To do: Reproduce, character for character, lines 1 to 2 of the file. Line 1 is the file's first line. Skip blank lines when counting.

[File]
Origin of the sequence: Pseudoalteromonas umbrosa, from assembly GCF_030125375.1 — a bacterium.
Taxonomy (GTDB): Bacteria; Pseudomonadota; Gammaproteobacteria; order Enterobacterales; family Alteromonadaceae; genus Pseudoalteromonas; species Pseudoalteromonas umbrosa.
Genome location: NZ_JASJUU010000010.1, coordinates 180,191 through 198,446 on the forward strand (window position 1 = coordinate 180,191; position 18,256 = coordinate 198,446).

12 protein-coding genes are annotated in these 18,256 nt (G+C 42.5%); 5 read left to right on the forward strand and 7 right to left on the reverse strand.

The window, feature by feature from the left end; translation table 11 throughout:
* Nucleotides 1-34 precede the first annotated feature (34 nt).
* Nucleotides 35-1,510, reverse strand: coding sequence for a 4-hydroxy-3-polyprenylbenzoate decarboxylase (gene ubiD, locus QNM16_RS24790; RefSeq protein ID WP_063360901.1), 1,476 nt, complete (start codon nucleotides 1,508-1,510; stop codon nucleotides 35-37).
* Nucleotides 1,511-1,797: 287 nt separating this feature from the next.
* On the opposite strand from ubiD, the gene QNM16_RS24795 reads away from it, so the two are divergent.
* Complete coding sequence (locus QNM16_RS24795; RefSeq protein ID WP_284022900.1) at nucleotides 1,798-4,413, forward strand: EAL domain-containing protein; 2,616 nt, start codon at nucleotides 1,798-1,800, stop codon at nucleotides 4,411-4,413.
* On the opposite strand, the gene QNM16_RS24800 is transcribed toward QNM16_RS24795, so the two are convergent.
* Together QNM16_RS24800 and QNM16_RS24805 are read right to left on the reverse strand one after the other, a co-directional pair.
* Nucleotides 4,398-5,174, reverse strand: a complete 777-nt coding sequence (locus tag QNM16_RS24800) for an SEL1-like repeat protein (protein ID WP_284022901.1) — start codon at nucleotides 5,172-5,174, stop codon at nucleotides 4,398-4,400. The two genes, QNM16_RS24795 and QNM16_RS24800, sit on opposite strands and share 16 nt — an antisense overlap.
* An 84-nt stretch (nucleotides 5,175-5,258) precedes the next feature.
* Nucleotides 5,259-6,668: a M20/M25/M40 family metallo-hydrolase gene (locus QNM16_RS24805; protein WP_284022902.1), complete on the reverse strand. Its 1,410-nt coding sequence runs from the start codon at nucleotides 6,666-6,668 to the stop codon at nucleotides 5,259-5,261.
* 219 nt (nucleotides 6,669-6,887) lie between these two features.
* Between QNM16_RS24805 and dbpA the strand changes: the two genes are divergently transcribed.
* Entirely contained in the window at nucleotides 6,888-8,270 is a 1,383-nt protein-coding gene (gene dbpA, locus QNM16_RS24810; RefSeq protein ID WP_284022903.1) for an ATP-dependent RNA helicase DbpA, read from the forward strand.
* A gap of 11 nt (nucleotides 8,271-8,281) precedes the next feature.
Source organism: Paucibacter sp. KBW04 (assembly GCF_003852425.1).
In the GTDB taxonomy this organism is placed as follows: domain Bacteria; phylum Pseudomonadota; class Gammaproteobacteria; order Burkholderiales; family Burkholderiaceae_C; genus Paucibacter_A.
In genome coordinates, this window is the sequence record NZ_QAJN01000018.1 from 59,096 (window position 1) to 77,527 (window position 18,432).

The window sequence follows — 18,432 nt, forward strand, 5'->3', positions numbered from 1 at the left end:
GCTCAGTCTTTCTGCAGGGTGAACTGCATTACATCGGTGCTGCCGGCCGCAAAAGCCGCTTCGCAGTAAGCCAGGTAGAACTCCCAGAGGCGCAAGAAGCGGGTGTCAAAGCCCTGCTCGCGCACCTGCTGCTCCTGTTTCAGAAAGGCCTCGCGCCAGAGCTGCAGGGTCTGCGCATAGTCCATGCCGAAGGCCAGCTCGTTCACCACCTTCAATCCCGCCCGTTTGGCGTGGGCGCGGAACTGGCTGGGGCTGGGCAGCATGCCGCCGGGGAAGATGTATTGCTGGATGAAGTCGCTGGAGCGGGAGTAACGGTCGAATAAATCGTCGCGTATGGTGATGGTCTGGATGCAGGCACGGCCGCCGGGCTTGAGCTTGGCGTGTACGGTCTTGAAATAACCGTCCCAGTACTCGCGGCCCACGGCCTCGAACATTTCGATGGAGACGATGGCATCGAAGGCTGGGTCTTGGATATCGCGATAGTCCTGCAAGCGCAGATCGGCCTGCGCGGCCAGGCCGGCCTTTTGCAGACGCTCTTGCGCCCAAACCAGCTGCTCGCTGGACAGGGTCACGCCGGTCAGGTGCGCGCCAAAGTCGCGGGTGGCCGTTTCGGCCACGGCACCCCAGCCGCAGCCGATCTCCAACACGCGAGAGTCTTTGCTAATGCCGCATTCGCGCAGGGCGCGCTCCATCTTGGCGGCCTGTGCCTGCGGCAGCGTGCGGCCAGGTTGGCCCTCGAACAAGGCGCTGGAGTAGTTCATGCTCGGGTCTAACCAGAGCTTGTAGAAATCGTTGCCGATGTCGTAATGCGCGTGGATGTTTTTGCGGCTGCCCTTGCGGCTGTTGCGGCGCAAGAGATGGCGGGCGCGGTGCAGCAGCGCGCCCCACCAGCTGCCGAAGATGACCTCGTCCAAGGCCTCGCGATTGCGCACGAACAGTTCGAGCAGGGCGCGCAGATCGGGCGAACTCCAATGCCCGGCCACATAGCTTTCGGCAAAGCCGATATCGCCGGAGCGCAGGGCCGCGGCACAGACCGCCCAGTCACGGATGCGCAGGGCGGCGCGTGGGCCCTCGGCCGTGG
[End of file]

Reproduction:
Origin of the sequence: Pseudoalteromonas umbrosa, from assembly GCF_030125375.1 — a bacterium.
Taxonomy (GTDB): Bacteria; Pseudomonadota; Gammaproteobacteria; order Enterobacterales; family Alteromonadaceae; genus Pseudoalteromonas; species Pseudoalteromonas umbrosa.